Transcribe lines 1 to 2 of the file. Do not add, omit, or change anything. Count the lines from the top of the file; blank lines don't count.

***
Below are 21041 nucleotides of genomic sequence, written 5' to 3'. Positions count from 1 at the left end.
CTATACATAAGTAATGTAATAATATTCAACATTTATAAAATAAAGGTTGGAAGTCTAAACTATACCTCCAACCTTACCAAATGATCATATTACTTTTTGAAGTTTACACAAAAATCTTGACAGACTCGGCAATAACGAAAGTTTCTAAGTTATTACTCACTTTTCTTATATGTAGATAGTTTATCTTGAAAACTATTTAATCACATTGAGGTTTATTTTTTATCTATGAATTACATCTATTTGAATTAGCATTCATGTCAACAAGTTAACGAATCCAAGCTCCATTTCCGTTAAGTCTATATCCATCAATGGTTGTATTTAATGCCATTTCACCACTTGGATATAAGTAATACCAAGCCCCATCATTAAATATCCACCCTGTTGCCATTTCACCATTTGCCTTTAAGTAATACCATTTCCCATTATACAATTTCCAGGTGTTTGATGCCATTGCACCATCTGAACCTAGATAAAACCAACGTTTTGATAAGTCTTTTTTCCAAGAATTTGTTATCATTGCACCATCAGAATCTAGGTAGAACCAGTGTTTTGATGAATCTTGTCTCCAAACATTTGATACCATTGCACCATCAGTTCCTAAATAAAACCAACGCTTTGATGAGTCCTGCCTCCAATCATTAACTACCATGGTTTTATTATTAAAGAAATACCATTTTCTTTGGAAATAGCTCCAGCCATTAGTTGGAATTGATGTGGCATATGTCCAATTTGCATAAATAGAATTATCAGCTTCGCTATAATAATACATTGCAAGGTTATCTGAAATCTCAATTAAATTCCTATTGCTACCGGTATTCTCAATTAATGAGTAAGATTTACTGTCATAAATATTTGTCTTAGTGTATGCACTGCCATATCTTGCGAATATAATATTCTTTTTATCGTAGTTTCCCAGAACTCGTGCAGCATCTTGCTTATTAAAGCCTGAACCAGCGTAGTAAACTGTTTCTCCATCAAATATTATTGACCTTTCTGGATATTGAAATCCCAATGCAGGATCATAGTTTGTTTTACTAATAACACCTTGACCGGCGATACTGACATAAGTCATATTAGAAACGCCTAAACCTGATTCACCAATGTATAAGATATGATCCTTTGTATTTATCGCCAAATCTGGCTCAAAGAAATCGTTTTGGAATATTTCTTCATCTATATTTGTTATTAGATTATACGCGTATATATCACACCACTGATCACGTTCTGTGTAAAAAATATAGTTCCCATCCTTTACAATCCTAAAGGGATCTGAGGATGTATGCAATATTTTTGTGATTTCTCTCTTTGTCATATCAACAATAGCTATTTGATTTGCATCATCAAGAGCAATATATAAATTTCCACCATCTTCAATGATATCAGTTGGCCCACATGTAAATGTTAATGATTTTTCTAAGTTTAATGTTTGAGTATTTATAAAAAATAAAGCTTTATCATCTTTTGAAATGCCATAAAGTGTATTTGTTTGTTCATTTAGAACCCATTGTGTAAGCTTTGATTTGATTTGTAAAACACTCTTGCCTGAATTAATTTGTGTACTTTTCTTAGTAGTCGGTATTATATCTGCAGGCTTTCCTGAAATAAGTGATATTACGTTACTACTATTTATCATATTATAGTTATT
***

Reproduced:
Below are 21041 nucleotides of genomic sequence, written 5' to 3'. Positions count from 1 at the left end.
CTATACATAAGTAATGTAATAATATTCAACATTTATAAAATAAAGGTTGGAAGTCTAAACTATACCTCCAACCTTACCAAATGATCATATTACTTTTTGAAGTTTACACAAAAATCTTGACAGACTCGGCAATAACGAAAGTTTCTAAGTTATTACTCACTTTTCTTATATGTAGATAGTTTATCTTGAAAACTATTTAATCACATTGAGGTTTATTTTTTATCTATGAATTACATCTATTTGAATTAGCATTCATGTCAACAAGTTAACGAATCCAAGCTCCATTTCCGTTAAGTCTATATCCATCAATGGTTGTATTTAATGCCATTTCACCACTTGGATATAAGTAATACCAAGCCCCATCATTAAATATCCACCCTGTTGCCATTTCACCATTTGCCTTTAAGTAATACCATTTCCCATTATACAATTTCCAGGTGTTTGATGCCATTGCACCATCTGAACCTAGATAAAACCAACGTTTTGATAAGTCTTTTTTCCAAGAATTTGTTATCATTGCACCATCAGAATCTAGGTAGAACCAGTGTTTTGATGAATCTTGTCTCCAAACATTTGATACCATTGCACCATCAGTTCCTAAATAAAACCAACGCTTTGATGAGTCCTGCCTCCAATCATTAACTACCATGGTTTTATTATTAAAGAAATACCATTTTCTTTGGAAATAGCTCCAGCCATTAGTTGGAATTGATGTGGCATATGTCCAATTTGCATAAATAGAATTATCAGCTTCGCTATAATAATACATTGCAAGGTTATCTGAAATCTCAATTAAATTCCTATTGCTACCGGTATTCTCAATTAATGAGTAAGATTTACTGTCATAAATATTTGTCTTAGTGTATGCACTGCCATATCTTGCGAATATAATATTCTTTTTATCGTAGTTTCCCAGAACTCGTGCAGCATCTTGCTTATTAAAGCCTGAACCAGCGTAGTAAACTGTTTCTCCATCAAATATTATTGACCTTTCTGGATATTGAAATCCCAATGCAGGATCATAGTTTGTTTTACTAATAACACCTTGACCGGCGATACTGACATAAGTCATATTAGAAACGCCTAAACCTGATTCACCAATGTATAAGATATGATCCTTTGTATTTATCGCCAAATCTGGCTCAAAGAAATCGTTTTGGAATATTTCTTCATCTATATTTGTTATTAGATTATACGCGTATATATCACACCACTGATCACGTTCTGTGTAAAAAATATAGTTCCCATCCTTTACAATCCTAAAGGGATCTGAGGATGTATGCAATATTTTTGTGATTTCTCTCTTTGTCATATCAACAATAGCTATTTGATTTGCATCATCAAGAGCAATATATAAATTTCCACCATCTTCAATGATATCAGTTGGCCCACATGTAAATGTTAATGATTTTTCTAAGTTTAATGTTTGAGTATTTATAAAAAATAAAGCTTTATCATCTTTTGAAATGCCATAAAGTGTATTTGTTTGTTCATTTAGAACCCATTGTGTAAGCTTTGATTTGATTTGTAAAACACTCTTGCCTGAATTAATTTGTGTACTTTTCTTAGTAGTCGGTATTATATCTGCAGGCTTTCCTGAAATAAGTGATATTACGTTACTACTATTTATCATATTATAGTTATT